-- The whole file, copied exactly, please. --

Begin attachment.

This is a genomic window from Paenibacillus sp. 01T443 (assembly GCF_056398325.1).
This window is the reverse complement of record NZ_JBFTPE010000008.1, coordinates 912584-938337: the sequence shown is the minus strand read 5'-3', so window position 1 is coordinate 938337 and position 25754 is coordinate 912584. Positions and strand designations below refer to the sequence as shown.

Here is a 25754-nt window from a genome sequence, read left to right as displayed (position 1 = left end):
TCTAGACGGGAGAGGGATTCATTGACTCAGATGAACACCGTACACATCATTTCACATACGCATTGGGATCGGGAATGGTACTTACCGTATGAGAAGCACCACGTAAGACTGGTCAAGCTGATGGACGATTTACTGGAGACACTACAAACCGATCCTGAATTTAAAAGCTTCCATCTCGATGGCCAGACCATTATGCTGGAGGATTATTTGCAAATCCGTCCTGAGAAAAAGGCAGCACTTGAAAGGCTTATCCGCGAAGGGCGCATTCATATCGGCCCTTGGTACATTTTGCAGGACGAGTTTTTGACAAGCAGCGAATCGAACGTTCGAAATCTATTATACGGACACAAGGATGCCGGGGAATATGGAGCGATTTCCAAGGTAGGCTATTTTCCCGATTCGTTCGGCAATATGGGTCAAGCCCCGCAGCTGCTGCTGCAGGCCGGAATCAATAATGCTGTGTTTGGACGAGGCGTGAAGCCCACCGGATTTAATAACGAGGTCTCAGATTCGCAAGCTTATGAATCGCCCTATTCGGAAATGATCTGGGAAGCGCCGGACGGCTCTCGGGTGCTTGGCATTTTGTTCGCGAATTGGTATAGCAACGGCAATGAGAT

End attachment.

This is a genomic window from Paenibacillus sp. 01T443 (assembly GCF_056398325.1).
This window is the reverse complement of record NZ_JBFTPE010000008.1, coordinates 912584-938337: the sequence shown is the minus strand read 5'-3', so window position 1 is coordinate 938337 and position 25754 is coordinate 912584. Positions and strand designations below refer to the sequence as shown.

Here is a 25754-nt window from a genome sequence, read left to right as displayed (position 1 = left end):
TCTAGACGGGAGAGGGATTCATTGACTCAGATGAACACCGTACACATCATTTCACATACGCATTGGGATCGGGAATGGTACTTACCGTATGAGAAGCACCACGTAAGACTGGTCAAGCTGATGGACGATTTACTGGAGACACTACAAACCGATCCTGAATTTAAAAGCTTCCATCTCGATGGCCAGACCATTATGCTGGAGGATTATTTGCAAATCCGTCCTGAGAAAAAGGCAGCACTTGAAAGGCTTATCCGCGAAGGGCGCATTCATATCGGCCCTTGGTACATTTTGCAGGACGAGTTTTTGACAAGCAGCGAATCGAACGTTCGAAATCTATTATACGGACACAAGGATGCCGGGGAATATGGAGCGATTTCCAAGGTAGGCTATTTTCCCGATTCGTTCGGCAATATGGGTCAAGCCCCGCAGCTGCTGCTGCAGGCCGGAATCAATAATGCTGTGTTTGGACGAGGCGTGAAGCCCACCGGATTTAATAACGAGGTCTCAGATTCGCAAGCTTATGAATCGCCCTATTCGGAAATGATCTGGGAAGCGCCGGACGGCTCTCGGGTGCTTGGCATTTTGTTCGCGAATTGGTATAGCAACGGCAATGAGAT